“I say to God, my Rock, ‘Why have you forgotten me? Why must I go about mourning, oppressed by the enemy?’” (Ps 42.9, NIV)
In this series, lament is our second Christian response to suffering. The other four responses are listening, empathy, compassionate service, and hopeful living. While presently I don’t believe these responses must be employed in the linear progression which I am developing them in this series, I do want to stress that listening must always be our first response.
For this post, I want to say something about Lament. One of the reasons why we are tempted to speak quickly when confronted with suffering is that such experience forces upon us troubling thoughts and questions about our world we would rather not fathom and thus we speak to deflect in hopes of everything returning to normal. However, once we truly listen to those who are suffering we will find ourselves at a loss of words to explain and grapple with such suffering. One of my favorite lines in the Psalter says “You keep my eyelids from closing; I am so troubled that I cannot speak” (Ps 77.4).
Indeed there are times we are too troubled to speak. Fortunately, for such times we are given a voice in scripture. It is the voice of Lament. The collection of Psalms is full of lament, though lament in scripture is not limited to the Psalms. These Psalms of lament were a voice in the faith of Israel at times when trouble and distress replaced certainty and joy. Lament gives us the voice to protest, question, and vent our anger in faith. Lament arises not because we have stopped believing in God and his providential rule over creation but because we do believe and therefore cannot understand why…why suffering exists under the watchful care of God.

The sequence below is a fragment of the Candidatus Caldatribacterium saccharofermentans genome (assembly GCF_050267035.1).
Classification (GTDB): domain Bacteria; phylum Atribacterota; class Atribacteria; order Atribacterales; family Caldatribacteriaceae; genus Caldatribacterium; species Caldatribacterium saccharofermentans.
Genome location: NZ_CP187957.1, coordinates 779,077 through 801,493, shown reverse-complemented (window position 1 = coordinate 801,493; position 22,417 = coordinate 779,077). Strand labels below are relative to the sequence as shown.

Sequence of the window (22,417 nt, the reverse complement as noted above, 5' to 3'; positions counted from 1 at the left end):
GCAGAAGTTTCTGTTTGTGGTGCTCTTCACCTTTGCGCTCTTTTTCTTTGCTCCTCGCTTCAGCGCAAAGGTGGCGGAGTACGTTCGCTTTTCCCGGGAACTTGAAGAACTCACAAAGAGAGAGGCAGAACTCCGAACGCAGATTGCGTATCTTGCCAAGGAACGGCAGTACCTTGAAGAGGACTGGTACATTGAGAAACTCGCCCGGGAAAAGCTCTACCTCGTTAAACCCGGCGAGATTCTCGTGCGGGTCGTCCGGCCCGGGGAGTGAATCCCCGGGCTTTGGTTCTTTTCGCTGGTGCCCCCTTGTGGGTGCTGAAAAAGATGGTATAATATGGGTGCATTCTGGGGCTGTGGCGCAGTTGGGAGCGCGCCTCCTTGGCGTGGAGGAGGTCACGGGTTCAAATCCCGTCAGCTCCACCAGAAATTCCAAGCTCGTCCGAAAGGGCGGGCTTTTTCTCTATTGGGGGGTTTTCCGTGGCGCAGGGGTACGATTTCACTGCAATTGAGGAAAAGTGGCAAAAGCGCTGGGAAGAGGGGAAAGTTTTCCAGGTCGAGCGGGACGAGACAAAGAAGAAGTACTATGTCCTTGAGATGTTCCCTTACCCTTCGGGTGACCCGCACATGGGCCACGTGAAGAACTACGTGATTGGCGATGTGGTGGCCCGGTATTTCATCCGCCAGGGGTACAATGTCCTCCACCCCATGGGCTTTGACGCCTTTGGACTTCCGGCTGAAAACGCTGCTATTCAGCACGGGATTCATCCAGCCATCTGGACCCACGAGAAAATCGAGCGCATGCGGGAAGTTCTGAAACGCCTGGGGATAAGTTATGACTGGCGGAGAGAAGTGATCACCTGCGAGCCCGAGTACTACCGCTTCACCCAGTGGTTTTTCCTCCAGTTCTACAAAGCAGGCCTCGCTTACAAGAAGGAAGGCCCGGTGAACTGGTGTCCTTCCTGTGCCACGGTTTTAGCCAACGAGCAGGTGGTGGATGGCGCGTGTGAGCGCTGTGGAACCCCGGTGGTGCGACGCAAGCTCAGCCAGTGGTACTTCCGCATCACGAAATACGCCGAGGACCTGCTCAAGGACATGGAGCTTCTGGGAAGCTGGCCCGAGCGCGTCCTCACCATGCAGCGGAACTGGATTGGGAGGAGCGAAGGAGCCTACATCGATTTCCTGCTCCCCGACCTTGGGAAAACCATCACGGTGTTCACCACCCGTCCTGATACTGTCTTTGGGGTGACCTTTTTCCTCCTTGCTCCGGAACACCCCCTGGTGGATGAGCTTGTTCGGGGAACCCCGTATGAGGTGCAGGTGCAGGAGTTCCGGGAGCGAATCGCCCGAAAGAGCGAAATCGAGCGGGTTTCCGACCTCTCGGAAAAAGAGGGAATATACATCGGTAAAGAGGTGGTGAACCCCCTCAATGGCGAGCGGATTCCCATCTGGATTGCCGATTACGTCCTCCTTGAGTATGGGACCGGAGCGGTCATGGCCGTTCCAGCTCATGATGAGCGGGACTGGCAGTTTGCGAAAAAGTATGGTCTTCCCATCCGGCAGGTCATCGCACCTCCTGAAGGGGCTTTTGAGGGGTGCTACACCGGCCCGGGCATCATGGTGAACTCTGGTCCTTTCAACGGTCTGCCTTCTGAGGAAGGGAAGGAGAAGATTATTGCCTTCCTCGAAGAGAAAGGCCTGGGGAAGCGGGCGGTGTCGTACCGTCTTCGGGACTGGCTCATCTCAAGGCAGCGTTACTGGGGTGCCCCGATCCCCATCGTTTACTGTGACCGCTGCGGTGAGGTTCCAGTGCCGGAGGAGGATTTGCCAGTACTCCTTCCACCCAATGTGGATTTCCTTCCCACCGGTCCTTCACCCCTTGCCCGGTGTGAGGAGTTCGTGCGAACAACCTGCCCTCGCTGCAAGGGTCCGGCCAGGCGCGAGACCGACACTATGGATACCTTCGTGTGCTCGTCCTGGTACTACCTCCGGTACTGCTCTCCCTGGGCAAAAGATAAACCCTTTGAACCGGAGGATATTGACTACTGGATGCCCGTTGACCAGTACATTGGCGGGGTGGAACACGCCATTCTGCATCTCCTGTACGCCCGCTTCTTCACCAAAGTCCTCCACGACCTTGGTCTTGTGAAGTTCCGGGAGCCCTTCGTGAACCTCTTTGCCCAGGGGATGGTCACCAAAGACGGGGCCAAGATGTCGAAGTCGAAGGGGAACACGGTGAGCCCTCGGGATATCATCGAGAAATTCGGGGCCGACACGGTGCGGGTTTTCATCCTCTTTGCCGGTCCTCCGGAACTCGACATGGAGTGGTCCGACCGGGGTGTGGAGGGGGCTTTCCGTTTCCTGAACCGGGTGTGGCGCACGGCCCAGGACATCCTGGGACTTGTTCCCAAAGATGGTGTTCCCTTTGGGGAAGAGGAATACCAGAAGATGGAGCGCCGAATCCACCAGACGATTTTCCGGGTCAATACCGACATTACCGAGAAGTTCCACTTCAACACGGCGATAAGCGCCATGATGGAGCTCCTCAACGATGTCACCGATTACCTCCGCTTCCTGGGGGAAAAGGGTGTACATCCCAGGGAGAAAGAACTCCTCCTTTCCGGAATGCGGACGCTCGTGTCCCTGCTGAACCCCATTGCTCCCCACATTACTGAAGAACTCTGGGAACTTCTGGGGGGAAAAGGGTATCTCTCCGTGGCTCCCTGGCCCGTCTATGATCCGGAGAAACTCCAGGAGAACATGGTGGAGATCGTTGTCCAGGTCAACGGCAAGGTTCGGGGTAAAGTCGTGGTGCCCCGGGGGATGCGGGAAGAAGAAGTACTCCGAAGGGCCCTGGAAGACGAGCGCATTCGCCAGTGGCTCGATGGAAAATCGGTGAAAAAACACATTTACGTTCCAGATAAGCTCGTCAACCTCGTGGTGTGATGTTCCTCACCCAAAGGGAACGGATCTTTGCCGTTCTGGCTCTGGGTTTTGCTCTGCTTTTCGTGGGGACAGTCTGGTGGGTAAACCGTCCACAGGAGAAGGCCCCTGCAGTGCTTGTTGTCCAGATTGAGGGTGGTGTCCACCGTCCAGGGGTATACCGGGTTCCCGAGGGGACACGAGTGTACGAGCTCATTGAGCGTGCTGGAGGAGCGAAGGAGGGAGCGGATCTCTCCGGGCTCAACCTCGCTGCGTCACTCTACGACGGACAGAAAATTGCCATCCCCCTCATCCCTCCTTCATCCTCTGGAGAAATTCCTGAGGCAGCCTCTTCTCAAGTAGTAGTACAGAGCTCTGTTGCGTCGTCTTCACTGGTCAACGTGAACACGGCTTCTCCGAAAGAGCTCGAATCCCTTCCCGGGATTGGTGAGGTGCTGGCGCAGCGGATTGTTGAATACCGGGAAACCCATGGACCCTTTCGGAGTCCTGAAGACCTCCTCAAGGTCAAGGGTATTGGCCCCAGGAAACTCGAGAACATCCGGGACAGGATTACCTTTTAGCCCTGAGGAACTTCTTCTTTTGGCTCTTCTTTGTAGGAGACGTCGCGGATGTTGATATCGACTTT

At this point, lament becomes our prayer. Lament become our voice to God to protest as we try to grasp that which infinitely seems beyond our understanding, to ask God for deliverance and nearness (since God seems so distant in our suffering), and, as many of the Psalms of lament to, to journey towards a renewed hope that allows us to live with confidence in God again. I believe the scriptures are the place to begin such a prayer, utilizing the scriptures as a guidance to pray with and for those who are suffering. But I believe biblical faith permits us to speak our own prayers of lament in words which our germane to our own unique experiences of suffering. Recently I posted my own prayer of lament in response to a world where innocent victims suffer the consequences of constant violence carried out by others. I offer that link here as one example of voicing our own lament within the confines of biblical faith.
Finally, I offer two practical suggestions. First, the suggestion of offering prayers of lament for those who suffer is not meant that such prayers are necessarily offered in the presence of those who are suffering. We ought to use discretion and not force one who is suffering into something they may not be ready to personally participate. Sometimes simply letting the one who suffers know that we do not understand, that we are sorry, and that we are praying for them is enough. If we have been truly listening, we will know when and what is appropriate.
Secondly, many churches have included in the worship “praise songs” as well as “praise teams” to aid in leading the church in worship. Where are the “lament songs” and “lament teams”? Though well intended, the focus on “praise” has ignored the place of lament within worship and it has done this against scripture which insists that lament has a necessary place in worship. Churches would do well to think about how they might incorporate lament into their worship for the sake of those present who have endured suffering throughout the week.
 Unless otherwise noted, all scripture is taken from the New Revised Standard Version.
 Some of the Psalms of lament include, though not limited too, Ps 22; 42-43; 77; 88; 137; 142.
 Brueggeman thus classifies the collection of Psalms into three categories of orientation, disorientation, new orientation. See Walter Brueggemann, The Message of the Psalms: A Theological Commentary (Minneapolis: Augsburg Press, 1984), 19. Psalms of orientation describe a neatly ordered life, while disorientation give voice to a life shattered by suffering (thus, disorientation), and new orientation speaks of the post-suffering life where hope has been renewed.